PICTURES: Momentum pledge after Highlands rally around campaign inspired by the tragic death of Sarah Everard
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Dozens of messages and flowers placed on Ness Bridge in tribute to Sarah Everard helped start a conversation locally about the safety of women.
Organisers of a candlelit vigil on Falcon Square called on people to leave messages after the gathering was cancelled in line with others elsewhere in the UK.
There was a huge outpouring from women across the country who said the disappearance and death of the 33-year-old struck a profound chord.
A serving police officer has appeared in court charged with the kidnap and murder of Sarah Everard. Her remains were found in woodland in Kent.
Penny Deverell, who originally arranged the vigil, said it was called off for “myriad” reasons but that police pressure was not one of them.
Ness Bridge has become a focus of public demonstrations in recent years as a means of speaking out and an opportunity to share feelings.
Messages were previously placed on the same Inverness bridge last summer following the death of George Floyd in America.
One person underlined that Ms Everard was simply walking home while another wrote “RIP Sarah and all women and men who are killed violently.”
Now, after Black Lives Matter placards were curated by Eden Court, Ms Deverell hopes that something similar could happen with the Sarah Everard messages.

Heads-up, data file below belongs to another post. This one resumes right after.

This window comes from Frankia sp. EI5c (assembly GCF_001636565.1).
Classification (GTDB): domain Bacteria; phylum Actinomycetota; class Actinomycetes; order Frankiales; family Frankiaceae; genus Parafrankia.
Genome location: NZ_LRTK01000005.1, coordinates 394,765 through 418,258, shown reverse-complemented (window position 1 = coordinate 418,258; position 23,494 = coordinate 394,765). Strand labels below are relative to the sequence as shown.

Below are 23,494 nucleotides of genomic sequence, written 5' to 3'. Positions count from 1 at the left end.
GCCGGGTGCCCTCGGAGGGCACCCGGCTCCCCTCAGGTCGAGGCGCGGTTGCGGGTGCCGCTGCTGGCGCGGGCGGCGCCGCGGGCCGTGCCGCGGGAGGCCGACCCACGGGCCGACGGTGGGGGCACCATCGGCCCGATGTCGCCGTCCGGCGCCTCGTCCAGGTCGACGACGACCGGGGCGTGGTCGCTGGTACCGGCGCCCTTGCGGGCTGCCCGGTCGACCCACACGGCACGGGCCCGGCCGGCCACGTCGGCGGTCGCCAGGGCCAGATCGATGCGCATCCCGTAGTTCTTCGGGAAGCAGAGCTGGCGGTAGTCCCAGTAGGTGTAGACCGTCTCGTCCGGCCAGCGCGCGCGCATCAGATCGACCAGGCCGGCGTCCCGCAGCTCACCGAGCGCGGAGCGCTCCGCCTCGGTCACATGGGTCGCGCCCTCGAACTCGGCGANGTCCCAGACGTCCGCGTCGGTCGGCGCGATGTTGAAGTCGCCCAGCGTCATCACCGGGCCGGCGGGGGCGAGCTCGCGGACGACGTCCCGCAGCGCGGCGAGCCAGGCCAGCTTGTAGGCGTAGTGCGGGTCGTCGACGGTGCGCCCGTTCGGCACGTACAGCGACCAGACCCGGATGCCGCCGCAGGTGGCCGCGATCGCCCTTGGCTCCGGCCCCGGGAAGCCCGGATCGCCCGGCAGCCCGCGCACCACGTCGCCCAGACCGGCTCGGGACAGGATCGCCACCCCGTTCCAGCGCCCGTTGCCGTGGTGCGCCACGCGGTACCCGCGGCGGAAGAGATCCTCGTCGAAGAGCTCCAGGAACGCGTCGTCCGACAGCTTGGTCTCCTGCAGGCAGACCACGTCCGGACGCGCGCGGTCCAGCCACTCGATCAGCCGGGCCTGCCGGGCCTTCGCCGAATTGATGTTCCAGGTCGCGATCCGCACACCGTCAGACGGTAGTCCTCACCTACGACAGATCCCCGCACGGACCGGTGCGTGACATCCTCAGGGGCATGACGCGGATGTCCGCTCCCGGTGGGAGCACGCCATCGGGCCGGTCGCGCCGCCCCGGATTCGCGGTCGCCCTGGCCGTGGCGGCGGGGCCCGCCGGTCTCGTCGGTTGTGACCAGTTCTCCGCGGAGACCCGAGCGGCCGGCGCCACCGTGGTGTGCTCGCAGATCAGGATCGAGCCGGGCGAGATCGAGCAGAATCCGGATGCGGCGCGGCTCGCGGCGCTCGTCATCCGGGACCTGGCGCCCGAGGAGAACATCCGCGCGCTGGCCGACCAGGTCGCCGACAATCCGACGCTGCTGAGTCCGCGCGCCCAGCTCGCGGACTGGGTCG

She said: “I'm incredibly moved by what people contributed and even more so at the number of men who stopped to read the messages and the people explaining to their children who Sarah was and why these messages were placed there.
“I picked everything up on Sunday, the hope is that they will be curated by Eden Court in the same way the Black Lives Matter messages were last year.
“Responses have been overwhelmingly positive and I've made some excellent connections with like-minded women. So, there will be more to come. I want to keep this momentum going.”
Speaking last week, Ms Deverell explained that she called for the vigil after she had a “gut reaction” to some of the comments made about the incident online.
"I felt I had to act. I really want men to understand that none of this reaction is hateful towards them. I want men to be a part of building a better society,” she said.
“There was a gut reaction to the social media posts both implicitly and explicitly saying Sarah was at fault for walking home alone. That she was both irresponsible for doing that and also responsible for her death.
“It brought all the years of being told how to keep myself safe, to hold my keys between my fingers while I walked home alone in Glasgow. Being told not to go running along the canal at night on my own because there are 'nutters' out there.
“Her death is heartbreaking, the reaction by some male commentators is equally heartbreaking because she did absolutely nothing wrong, she was walking home.
“At the heart of it is this – the vast majority of men are not rapists and nobody is saying they are but we need to dispel this myth that women are at fault for living their lives.
“Only one person is at fault here and I will not say his name.”